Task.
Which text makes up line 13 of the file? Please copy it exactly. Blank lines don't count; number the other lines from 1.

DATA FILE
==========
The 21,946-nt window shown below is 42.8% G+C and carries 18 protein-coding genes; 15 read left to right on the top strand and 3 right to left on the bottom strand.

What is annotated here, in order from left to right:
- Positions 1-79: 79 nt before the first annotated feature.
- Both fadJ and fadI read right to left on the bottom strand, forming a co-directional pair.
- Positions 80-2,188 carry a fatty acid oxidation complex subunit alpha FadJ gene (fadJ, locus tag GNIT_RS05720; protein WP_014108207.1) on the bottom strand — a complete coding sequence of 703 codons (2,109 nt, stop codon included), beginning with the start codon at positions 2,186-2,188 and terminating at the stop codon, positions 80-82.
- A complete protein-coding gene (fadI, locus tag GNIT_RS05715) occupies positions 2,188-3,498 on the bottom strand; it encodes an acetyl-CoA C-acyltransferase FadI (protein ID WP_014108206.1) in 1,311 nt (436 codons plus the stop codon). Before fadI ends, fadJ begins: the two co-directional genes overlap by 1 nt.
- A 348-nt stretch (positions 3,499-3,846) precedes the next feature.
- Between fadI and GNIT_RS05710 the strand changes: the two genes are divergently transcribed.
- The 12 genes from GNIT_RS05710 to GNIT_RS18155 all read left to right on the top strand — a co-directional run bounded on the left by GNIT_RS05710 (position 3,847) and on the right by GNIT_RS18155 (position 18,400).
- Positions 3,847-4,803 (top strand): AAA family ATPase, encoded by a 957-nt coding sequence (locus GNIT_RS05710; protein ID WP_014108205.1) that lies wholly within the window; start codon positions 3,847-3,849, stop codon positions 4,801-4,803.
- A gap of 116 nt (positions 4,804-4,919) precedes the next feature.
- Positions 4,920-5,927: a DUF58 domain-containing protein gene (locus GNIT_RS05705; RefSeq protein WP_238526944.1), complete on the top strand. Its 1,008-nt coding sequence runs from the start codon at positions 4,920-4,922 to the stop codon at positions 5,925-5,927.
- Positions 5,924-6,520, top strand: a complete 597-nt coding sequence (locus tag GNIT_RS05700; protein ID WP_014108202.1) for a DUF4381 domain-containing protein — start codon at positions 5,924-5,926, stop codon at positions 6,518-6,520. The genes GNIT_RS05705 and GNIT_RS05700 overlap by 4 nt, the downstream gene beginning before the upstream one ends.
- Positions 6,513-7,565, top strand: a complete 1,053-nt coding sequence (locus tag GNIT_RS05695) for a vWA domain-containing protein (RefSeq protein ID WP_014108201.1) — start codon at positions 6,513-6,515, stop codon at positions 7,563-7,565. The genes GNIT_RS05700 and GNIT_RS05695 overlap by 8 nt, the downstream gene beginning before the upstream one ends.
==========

- Positions 5,924-6,520, top strand: a complete 597-nt coding sequence (locus tag GNIT_RS05700; protein ID WP_014108202.1) for a DUF4381 domain-containing protein — start codon at positions 5,924-5,926, stop codon at positions 6,518-6,520. The genes GNIT_RS05705 and GNIT_RS05700 overlap by 4 nt, the downstream gene beginning before the upstream one ends.